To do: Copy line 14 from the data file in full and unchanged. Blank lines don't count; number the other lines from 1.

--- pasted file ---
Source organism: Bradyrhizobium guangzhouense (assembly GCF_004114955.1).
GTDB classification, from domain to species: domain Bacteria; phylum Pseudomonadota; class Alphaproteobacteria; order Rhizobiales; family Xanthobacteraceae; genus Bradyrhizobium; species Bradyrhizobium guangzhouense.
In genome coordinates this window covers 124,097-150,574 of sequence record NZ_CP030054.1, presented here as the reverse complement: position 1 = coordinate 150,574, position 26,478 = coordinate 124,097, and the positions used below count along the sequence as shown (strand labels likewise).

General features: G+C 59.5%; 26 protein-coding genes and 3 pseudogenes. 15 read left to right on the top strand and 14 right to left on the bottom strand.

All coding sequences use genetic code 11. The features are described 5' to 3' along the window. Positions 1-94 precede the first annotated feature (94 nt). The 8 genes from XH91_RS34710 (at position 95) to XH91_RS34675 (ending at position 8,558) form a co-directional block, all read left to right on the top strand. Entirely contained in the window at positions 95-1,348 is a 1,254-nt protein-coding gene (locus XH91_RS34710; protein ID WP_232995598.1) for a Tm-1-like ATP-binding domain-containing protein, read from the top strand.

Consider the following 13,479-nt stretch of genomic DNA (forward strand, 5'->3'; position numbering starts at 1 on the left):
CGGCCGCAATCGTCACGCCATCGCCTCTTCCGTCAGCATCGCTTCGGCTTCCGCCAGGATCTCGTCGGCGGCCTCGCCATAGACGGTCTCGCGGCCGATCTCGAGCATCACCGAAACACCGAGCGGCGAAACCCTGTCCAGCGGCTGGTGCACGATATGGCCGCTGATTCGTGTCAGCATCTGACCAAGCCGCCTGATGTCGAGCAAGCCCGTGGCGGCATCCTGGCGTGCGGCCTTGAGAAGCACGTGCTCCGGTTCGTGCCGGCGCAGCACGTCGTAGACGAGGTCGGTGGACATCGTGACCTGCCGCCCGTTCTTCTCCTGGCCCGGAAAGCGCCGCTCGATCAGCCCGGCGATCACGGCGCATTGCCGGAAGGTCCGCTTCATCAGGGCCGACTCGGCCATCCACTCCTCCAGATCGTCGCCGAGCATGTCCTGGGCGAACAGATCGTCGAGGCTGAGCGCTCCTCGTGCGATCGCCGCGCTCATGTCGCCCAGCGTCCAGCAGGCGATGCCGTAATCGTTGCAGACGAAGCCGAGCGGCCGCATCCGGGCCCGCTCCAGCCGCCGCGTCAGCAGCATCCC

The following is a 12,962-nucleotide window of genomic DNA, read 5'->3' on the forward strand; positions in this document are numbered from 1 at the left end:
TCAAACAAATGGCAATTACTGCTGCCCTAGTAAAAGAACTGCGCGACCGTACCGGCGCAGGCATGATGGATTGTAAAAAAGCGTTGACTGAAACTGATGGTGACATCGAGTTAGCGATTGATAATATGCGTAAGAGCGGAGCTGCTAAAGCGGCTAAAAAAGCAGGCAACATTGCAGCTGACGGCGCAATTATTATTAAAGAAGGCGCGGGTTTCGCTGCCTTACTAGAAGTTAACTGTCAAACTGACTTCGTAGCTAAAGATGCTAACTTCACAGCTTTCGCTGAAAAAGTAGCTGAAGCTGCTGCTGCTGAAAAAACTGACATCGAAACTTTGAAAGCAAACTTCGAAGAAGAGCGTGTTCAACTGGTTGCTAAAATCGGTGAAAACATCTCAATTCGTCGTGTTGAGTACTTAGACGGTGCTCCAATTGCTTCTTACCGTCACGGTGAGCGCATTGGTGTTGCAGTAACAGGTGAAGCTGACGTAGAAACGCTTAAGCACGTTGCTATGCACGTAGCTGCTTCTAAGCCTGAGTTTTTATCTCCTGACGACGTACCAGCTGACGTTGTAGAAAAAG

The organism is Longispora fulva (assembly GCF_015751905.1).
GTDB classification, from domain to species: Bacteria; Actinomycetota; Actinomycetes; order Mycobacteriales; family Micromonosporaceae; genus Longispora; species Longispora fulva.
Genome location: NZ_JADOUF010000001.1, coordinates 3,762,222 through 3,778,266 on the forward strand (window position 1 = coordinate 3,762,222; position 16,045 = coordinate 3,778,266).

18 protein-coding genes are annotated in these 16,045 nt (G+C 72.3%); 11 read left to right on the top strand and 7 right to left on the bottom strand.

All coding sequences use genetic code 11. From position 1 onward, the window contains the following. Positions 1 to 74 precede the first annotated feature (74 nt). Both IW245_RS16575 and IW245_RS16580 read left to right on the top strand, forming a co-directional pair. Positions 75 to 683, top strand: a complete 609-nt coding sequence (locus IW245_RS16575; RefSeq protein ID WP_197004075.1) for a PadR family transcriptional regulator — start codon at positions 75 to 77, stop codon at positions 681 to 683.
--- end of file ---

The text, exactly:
All coding sequences use genetic code 11. From position 1 onward, the window contains the following. Positions 1 to 74 precede the first annotated feature (74 nt). Both IW245_RS16575 and IW245_RS16580 read left to right on the top strand, forming a co-directional pair. Positions 75 to 683, top strand: a complete 609-nt coding sequence (locus IW245_RS16575; RefSeq protein ID WP_197004075.1) for a PadR family transcriptional regulator — start codon at positions 75 to 77, stop codon at positions 681 to 683.